THE shock rise in UK unemployment during the last three months of 2010 underlined the difficulties for the labour market in the current recession.
Many of us have friends and family who have endured the stress and uncertainty of redundancy; many more of us are fearful of a similar change to our own professional circumstances.
In his award-winning television shows, writer, director and producer John Wells has deftly chronicled the working lives of ordinary Americans under extraordinary pressure, from members of the emergency services (Third Watch, ER) to various factions of the political establishment (The West Wing).
In The Company Men, he expands his canvas to the big screen and focuses on the well-paid men and women in suits of corporate America, who sit in their plush corner offices, labouring under the illusion that they will be immune from the downsizing.
Times are tough at General Transportation Systems, a company which once proudly built ships to order under the leadership of James Salinger (Craig T Nelson) and Gene McClary (Tommy Lee Jones).
Now reduced to the acronym GTX, the corporate giant must downsize to keep the shareholders happy and CEO Salinger hires Sally Wilcox (Maria Bello) to identify the thousands of positions that must go to keep the balance sheet in the black.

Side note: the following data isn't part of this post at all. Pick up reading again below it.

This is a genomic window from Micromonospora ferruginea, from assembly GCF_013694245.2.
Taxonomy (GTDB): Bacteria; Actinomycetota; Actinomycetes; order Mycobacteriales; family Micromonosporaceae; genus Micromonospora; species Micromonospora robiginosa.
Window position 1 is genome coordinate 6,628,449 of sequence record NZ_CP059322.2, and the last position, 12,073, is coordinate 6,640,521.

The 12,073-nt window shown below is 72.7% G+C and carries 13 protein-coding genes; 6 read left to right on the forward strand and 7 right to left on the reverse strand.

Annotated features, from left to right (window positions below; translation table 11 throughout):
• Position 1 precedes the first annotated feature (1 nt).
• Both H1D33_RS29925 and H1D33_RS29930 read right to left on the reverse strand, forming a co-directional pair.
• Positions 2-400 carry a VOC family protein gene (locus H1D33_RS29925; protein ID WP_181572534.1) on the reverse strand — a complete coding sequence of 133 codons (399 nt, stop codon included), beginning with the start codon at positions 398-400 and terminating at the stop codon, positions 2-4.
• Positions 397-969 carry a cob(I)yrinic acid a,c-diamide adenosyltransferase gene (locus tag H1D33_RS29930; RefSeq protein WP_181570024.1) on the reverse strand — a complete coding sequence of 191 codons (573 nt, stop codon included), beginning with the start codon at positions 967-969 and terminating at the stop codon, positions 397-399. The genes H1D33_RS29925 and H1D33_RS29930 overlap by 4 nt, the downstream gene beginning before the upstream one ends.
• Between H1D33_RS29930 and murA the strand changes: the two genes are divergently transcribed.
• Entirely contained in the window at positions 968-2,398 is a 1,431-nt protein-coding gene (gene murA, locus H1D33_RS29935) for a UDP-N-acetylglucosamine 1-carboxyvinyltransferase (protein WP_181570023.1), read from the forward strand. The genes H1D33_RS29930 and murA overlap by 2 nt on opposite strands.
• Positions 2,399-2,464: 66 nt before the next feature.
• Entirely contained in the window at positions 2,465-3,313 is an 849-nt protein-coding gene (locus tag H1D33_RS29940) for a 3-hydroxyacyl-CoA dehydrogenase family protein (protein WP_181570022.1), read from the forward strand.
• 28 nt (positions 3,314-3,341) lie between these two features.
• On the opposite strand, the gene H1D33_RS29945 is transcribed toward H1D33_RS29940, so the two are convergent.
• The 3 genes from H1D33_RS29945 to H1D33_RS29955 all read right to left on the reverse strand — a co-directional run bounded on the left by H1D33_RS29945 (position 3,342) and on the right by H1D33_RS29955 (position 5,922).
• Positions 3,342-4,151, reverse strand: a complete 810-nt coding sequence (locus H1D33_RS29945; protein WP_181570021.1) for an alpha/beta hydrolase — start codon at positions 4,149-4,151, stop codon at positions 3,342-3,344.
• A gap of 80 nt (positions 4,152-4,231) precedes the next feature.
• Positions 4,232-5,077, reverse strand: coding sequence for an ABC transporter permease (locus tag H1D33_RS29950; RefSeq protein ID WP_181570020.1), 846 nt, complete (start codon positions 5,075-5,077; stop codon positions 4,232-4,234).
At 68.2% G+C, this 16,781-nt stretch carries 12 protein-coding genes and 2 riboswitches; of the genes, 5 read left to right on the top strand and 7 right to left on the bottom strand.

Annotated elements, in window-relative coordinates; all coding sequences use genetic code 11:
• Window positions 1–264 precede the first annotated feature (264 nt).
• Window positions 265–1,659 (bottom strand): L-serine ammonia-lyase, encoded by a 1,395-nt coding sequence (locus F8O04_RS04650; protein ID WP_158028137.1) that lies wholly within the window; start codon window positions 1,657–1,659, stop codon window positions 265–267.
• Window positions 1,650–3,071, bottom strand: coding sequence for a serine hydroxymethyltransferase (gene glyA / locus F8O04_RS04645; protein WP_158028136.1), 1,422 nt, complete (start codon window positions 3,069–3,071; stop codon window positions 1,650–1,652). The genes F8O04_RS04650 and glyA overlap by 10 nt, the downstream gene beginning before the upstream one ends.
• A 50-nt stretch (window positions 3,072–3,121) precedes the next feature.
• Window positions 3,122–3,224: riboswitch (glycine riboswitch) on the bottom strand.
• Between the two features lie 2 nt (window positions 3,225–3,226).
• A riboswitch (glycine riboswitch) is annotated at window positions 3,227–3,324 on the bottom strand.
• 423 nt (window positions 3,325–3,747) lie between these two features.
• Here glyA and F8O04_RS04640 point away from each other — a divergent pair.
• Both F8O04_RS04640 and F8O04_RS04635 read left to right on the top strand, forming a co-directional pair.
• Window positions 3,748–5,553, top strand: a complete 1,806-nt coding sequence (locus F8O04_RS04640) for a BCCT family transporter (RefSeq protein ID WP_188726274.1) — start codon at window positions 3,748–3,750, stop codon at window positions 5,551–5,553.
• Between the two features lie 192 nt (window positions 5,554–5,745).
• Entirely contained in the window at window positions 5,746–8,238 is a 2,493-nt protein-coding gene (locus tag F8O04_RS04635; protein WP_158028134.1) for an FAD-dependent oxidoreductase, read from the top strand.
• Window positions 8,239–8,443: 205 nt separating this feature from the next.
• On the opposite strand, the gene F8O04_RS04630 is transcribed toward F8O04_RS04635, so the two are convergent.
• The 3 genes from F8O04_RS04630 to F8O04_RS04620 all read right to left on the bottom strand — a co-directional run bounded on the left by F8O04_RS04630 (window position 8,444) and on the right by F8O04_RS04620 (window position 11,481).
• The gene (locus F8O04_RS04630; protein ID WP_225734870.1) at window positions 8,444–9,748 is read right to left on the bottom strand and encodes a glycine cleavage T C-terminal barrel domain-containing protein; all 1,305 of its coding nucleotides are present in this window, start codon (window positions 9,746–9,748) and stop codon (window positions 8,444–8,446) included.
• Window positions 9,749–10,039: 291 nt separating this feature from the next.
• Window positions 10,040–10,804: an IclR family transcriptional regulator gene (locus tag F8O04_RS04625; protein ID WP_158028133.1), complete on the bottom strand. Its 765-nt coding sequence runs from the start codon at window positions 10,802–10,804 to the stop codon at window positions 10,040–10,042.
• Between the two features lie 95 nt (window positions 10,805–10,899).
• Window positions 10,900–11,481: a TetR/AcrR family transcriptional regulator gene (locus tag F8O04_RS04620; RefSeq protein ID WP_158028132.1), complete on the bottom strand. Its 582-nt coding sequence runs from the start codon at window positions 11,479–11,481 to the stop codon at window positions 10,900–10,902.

The cuts are opposed by Gene, who has always put great stock in people.
Family man Bobby Walker (Ben Affleck), who has grown accustomed to his Porsche and golf club membership, is axed and bullishly tells his wife Maggie (Rosemarie DeWitt) that he will quickly find another job through his network of contacts.
Reality bites and while Maggie economises, Bobby sinks into depression, turning down a job offer from his brother-in-law, Jack Dolan (Kevin Costner), who owns a construction company.
Meanwhile, Gene clashes with Salinger in and out of the boardroom and sixty-something executive Phil Woodward (Chris Cooper) learns his fate.
The Company Men is a timely portrait of a world waking up and smelling the coffee of the global recession.
Writer-director Wells doesn’t milk our sympathy, treating his characters with a similar dispassion to GTX as they are flung through the emotional wringer.
Affleck delivers a compelling lead performance as the bread winner, who shudders at the family dinner table when his daughter says grace: “Please help my Dad find a job so he won’t be unhappy all the time.”
Lee Jones and Cooper are solid in support while female characters are largely two-dimensional, providing a voice of reason amid the angst.